Through the Music Leadership Career Community, a career-readiness program available to third-year students through Oberlin’s Career Development Center, students participate in workshops with faculty, staff, and alumni for course credit. At the end of the program, students apply their newly acquired skills in the field through financially supported micro-internships or research-based projects. Afterward, they can continue to reach out to their mentors—including Jessen—for advising as they apply for fellowships and grants.
I was part of the inaugural Career Community class, and with the support of Jessen and fellow mentor Darren Hamm, executive director of the Oberlin Center for the Arts, I applied for and earned XARTS and Conservatory Student Success grants, two internal funding sources offered though Oberlin’s Center for Innovation and Impact and the Career Development Center.
This year I joined the Professional Development staff as a peer advisor, guiding musicians from both the college and conservatory. This past semester, I used the skills I learned in the Career Community to apply for the Congress-Bundestag Youth Exchange for Young Professionals (CBYX), a cultural exchange fellowship with Germany co-sponsored by the U.S. Department of State. I was selected, and will spend the next year in language school at a German university and interning in the opera industry there.
In addition to Career Communities, Oberlin provides numerous resources for life after graduation. Nick Petzak, director of the Office of Fellowships and Awards, leads a Winter Term project on procuring fellowships that prepares students for the application process. Petzak’s guidance was crucial to my CBYX application. He coaches Oberlin students through mock interviews, checks in regularly, and connects students with previous program participants when it’s time to accept or decline offers.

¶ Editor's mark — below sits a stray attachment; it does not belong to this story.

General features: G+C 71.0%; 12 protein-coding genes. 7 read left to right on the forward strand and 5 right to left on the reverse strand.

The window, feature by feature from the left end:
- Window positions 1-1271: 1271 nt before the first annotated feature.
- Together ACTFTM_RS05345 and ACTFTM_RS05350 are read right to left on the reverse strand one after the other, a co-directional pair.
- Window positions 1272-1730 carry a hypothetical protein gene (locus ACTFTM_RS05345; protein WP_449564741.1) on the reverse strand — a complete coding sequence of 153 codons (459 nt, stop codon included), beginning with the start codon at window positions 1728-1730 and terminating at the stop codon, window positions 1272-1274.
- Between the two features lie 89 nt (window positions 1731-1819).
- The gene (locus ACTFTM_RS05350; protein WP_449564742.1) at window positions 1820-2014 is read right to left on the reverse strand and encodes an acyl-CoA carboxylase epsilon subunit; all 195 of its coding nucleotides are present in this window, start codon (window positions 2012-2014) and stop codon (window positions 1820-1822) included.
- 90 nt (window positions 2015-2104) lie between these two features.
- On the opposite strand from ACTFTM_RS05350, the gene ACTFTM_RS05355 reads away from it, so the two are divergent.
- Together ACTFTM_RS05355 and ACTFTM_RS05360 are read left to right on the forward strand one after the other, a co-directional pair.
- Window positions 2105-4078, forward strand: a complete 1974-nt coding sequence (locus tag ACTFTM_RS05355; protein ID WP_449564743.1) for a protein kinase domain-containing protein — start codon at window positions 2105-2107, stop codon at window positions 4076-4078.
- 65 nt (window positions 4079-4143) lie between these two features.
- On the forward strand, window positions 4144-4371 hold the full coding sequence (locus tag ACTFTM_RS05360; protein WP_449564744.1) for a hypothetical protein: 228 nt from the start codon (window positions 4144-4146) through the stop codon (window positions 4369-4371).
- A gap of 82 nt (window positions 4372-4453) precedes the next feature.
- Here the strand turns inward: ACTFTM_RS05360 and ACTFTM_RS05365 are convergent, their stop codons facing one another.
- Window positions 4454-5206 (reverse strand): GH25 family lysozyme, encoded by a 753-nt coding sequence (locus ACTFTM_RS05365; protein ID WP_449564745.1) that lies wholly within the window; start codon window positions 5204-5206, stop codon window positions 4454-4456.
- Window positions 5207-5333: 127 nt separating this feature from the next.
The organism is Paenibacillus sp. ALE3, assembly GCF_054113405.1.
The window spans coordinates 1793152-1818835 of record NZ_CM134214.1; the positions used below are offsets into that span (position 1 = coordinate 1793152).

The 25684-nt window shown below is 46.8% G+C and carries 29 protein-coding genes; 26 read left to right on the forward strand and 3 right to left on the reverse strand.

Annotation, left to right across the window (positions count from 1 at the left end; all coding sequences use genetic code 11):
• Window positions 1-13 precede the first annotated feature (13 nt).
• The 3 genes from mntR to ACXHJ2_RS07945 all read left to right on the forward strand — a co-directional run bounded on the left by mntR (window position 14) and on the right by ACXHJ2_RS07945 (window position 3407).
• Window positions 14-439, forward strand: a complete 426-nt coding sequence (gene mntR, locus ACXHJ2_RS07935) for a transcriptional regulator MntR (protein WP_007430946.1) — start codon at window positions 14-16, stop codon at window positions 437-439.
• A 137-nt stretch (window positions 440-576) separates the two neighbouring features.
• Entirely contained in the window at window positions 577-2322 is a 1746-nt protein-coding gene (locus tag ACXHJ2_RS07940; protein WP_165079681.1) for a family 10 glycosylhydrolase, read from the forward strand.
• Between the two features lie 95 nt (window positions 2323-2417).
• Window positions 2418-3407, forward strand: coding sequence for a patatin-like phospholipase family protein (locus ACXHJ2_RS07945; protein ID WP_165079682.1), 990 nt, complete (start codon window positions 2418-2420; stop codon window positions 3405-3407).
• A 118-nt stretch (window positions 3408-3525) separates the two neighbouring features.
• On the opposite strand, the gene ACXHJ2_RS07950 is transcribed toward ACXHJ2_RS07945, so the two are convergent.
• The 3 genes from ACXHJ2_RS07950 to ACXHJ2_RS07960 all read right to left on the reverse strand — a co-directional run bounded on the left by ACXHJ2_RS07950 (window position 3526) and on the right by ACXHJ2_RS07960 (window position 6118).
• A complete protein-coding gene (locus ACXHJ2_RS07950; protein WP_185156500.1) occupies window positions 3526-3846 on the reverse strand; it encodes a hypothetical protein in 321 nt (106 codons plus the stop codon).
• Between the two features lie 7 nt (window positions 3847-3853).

Across campus in Oberlin’s Career Development Center, Associate Director Dustin Evatt-Young and Executive Director Dana Hamdan just wrapped up Senior Launch, a rigorous program designed for spring graduates. Almost every weeknight for four weeks, students engaged in discussion, watched lectures, and workshopped practical skills like interviewing and negotiating salary. At the end, every senior received a professional portrait session and $400 toward professional expenses.
If those professional development opportunities aren’t enough, Oberlin always has more. Students can enroll in the Organization Grant Proposals course, which teaches grant- and fellowship-application writing skills; they can take Arts Management, a course that specializes in leadership skills for the arts industry; or they can explore Oberlin’s musical pathways, a curated collection of interdisciplinary minors and concentrations meant to foster collaboration between the conservatory and college.
The world seems extra-big right now. For those in the performing arts, it can feel even more uncertain—especially as graduating students. Even when I watched my older friends graduate in years prior, I don’t think I truly understood the way your last year on campus feels like leaping off a cliff.
My four years at Oberlin were a time of self-discovery, of opening unexpected doors, and of making connections far and wide. This year, as the Conservatory Professional Development peer advisor, I presented to first-year voice majors as Olivia Cosío had done for me—knowing that, yes, there is and always will be uncertainty, and yes, Oberlin’s Professional Development team is standing by to help you build your future.
Charlotte Maskelony ’21 is a fourth-year vocal performance major from Arlington, Virginia.